The Journey of Nutrition at the HCRC
By Barney Hall, Wildlife Fellow
Dermatemys mawii (Hicatee) hatchlings at the Hicatee Conservation and Research Center (HCRC) are frequently caught during a tour in order to give visitors a hands-on experience and a unique opportunity to hold such a rare turtle. With that being said, each time Tom catches a turtle he quickly analyzes the health of the hatchlings and is pleased when he confirms that the shells are very hard compared to the past hatchlings. You might be curious to know what has changed.
Prior to our work at the HCRC, the hicatee has never been successfully held captive for breeding for any length of time. Past research using dissection of the turtle’s intestinal tract has shown different types of plant vegetation but no indication of carnivorous activity and helps us better understand what they feed on. Because of this, a cycle is done at the facility where Tom and Barney collect fig leaves, cecropia leaves, paspalum grass and occasionally basket tie-tie to try and meet the turtle’s nutritional requirements. However, in the wild there are way more varieties and minerals the turtle could feed on to help them gain calcium carbonate to strengthen their shells. For this very reason research was needed to locate a source to find that missing nutritional component.
Some visitors to the HCRC during a Hicatee Health Assessment recommended we supplement the turtle’s diet with a prepared and specific pre-made turtle food. So, we asked some visitors to bring some Mazuri diet down when they came and we tried it with our hatchlings. When we saw some positive changes, we asked Rick Hudson for help getting more bags to Belize. He jumped in and asked Mark Dennison of Mazuri Turtle Diet for a donation of food to the Belize program. Mazuri turtle diet is a nutritionally complete turtle food for all freshwater species and stages of life. Since it’s a complete diet, all necessary components of a reptile’s nutritional needs are accounted for in its formulation. In fact, all Mazuri diets are formulated by in-house Ph.D Exotic Animal Nutritionists and manufactured to exacting standards to ensure the best quality and complete, constant nutrition for captive held reptiles (Mazuri nutrition 2021).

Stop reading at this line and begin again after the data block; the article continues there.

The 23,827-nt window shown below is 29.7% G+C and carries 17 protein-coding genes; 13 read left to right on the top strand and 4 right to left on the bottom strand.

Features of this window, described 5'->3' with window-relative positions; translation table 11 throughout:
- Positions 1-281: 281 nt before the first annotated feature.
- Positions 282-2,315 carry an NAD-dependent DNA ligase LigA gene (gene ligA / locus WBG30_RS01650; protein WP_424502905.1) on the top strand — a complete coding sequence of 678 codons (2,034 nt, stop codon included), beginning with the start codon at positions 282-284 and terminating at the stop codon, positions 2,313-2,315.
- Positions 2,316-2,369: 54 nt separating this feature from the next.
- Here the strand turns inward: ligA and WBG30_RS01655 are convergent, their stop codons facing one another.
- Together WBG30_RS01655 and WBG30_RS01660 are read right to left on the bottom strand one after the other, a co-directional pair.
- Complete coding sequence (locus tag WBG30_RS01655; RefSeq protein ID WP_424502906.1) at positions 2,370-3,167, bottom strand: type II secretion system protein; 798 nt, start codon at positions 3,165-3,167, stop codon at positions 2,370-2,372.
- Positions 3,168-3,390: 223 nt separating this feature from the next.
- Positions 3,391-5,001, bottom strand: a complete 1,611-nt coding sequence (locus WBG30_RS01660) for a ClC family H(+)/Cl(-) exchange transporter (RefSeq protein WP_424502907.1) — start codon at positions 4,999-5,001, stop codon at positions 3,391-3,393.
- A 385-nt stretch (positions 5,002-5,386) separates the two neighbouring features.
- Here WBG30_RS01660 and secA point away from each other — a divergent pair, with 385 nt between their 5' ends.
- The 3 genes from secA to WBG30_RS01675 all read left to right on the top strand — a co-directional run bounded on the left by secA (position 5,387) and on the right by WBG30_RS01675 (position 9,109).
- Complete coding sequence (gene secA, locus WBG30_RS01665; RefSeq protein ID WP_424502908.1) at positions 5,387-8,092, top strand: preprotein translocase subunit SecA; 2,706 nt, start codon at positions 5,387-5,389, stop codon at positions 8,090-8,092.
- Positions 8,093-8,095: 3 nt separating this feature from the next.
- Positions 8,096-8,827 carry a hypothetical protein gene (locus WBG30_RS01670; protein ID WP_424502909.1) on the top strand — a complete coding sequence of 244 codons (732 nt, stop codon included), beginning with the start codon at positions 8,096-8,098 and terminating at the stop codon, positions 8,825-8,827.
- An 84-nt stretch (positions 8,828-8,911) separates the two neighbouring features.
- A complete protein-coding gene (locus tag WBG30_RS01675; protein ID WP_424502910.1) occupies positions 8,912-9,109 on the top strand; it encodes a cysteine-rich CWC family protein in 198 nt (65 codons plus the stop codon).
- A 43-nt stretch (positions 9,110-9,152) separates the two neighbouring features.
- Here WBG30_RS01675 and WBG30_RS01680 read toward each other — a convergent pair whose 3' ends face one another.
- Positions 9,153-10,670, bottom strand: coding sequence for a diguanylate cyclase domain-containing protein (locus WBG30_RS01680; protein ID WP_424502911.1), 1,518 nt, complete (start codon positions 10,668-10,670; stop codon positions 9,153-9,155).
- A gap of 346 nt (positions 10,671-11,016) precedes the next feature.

The food is not available in Belize and we don’t currently have the conditions for long-term storage of large amounts of turtle food (although, thanks to our partner, Zoo New England, we have plans in the works to remedy that). In the meantime, we deal with an elaborate process of ordering bags, getting them imported into Belize and then transported to BFREE.
A New Supply for 2023
This January, Wildlife Fellow Barney Hall and HCRC Manager Tom Pop were able to get in contact with Mr. Mark Dennison again. This was due to Tom’s encounter with Mr. Mark at the 20th Annual Symposium on the Conservation and Biology of Tortoises and Freshwater Turtlesn Tucson, Arizona.
Tom describes his encounter as follows, “We met briefly at the turtle conference last year in Tucson, Arizona. Mark told me he had shipped Mazuri food pellets to Mr. Rick Hudson which were then shipped to Belize. I explained how the pellets arrived to us in Belize and how beneficial they have been to the young hatchlings’ health at the facility. We noticed that our hatchlings were not forming hard shells, meaning that their diet requirements were not being met, until we introduced the Mazuri pellets”. Mr. Mark was very delighted by our efforts and great remarks about the food quality he provides, so immediately offered to donate six more bags of pellets to the HCRC!
We have noticed clear improvements in our turtles’ health at the HCRC, especially our young hatchlings, since beginning to provide Mazuri pellets. We supplement their regular feedings with Mazuri diet and take observations each month to check the progress on shell development. Over time, results have shown that all hatchlings now have very hard shells and seem to have overcome the lack of calcium that was previously impacting their health. The turtles love the pellets and devour the food so very fast that we average one sack of pellets per month. Another great benefit of the pellets is that they float which creates a natural feeding behavior to the young turtles when introduced days after they have hatched. In total, we have successfully released 416 captive-bred healthy turtles back into the wild to areas where they were once abundant to try and augment populations.
A Special Thanks
We very much look forward to receiving the turtle diet in the coming weeks. On behalf of BFREE and the HCRC, we would like to thank Mr. Mark and the team of Mazuri. We hope to build this connection stronger for future collaborations to keep providing the best care and nutrition to the critically-endangered Hicatee turtle.